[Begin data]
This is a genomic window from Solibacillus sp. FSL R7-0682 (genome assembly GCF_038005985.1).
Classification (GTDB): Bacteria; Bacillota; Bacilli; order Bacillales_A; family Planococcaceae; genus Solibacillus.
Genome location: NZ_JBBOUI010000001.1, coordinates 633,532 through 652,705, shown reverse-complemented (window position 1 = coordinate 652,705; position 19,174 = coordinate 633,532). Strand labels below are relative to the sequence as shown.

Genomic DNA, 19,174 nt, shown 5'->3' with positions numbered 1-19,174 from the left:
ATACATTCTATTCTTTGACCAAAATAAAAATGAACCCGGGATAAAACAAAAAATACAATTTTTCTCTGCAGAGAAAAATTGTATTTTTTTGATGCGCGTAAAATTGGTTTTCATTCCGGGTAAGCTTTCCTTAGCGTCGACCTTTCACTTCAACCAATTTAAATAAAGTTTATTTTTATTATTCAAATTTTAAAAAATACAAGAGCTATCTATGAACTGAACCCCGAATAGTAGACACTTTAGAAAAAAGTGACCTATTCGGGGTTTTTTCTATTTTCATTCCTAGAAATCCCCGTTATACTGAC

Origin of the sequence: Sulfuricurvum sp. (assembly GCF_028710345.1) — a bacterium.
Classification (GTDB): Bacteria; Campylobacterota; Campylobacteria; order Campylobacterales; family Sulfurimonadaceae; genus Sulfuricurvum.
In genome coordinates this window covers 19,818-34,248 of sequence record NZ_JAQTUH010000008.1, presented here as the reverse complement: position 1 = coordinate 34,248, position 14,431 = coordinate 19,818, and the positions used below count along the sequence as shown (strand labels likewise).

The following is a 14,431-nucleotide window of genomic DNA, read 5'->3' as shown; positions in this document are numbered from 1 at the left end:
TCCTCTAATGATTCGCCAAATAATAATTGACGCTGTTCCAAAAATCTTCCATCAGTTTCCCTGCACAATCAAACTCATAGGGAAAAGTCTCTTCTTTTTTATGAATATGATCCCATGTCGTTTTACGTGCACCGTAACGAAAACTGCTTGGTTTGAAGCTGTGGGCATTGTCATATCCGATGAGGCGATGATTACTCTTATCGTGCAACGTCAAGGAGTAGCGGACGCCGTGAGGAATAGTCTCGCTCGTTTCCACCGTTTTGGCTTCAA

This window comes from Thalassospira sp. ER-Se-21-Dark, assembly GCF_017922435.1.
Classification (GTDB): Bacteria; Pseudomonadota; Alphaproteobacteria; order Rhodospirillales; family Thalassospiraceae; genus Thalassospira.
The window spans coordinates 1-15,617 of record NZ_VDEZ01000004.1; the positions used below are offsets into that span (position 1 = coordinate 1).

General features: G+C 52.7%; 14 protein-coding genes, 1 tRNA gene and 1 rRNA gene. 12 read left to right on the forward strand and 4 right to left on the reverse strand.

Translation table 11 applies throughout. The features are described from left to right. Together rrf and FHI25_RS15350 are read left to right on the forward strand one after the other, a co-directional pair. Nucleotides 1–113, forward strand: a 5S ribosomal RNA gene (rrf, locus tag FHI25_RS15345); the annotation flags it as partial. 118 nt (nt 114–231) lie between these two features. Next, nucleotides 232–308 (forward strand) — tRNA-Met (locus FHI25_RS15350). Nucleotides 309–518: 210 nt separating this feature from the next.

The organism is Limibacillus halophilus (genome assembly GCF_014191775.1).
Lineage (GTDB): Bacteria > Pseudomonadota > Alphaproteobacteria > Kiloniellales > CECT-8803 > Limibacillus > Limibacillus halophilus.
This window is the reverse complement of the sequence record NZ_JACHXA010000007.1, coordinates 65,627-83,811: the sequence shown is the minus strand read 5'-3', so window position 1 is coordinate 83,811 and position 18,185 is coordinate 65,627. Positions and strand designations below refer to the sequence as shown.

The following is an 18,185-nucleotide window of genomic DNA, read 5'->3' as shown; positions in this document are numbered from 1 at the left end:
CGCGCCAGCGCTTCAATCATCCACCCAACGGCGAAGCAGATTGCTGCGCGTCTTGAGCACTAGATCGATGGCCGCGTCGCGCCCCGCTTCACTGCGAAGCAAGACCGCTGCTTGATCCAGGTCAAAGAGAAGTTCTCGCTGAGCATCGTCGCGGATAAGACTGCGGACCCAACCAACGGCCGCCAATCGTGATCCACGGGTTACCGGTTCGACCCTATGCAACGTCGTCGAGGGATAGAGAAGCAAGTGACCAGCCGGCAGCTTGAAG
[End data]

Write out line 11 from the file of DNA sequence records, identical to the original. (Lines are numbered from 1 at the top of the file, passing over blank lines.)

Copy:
This window comes from Thalassospira sp. ER-Se-21-Dark, assembly GCF_017922435.1.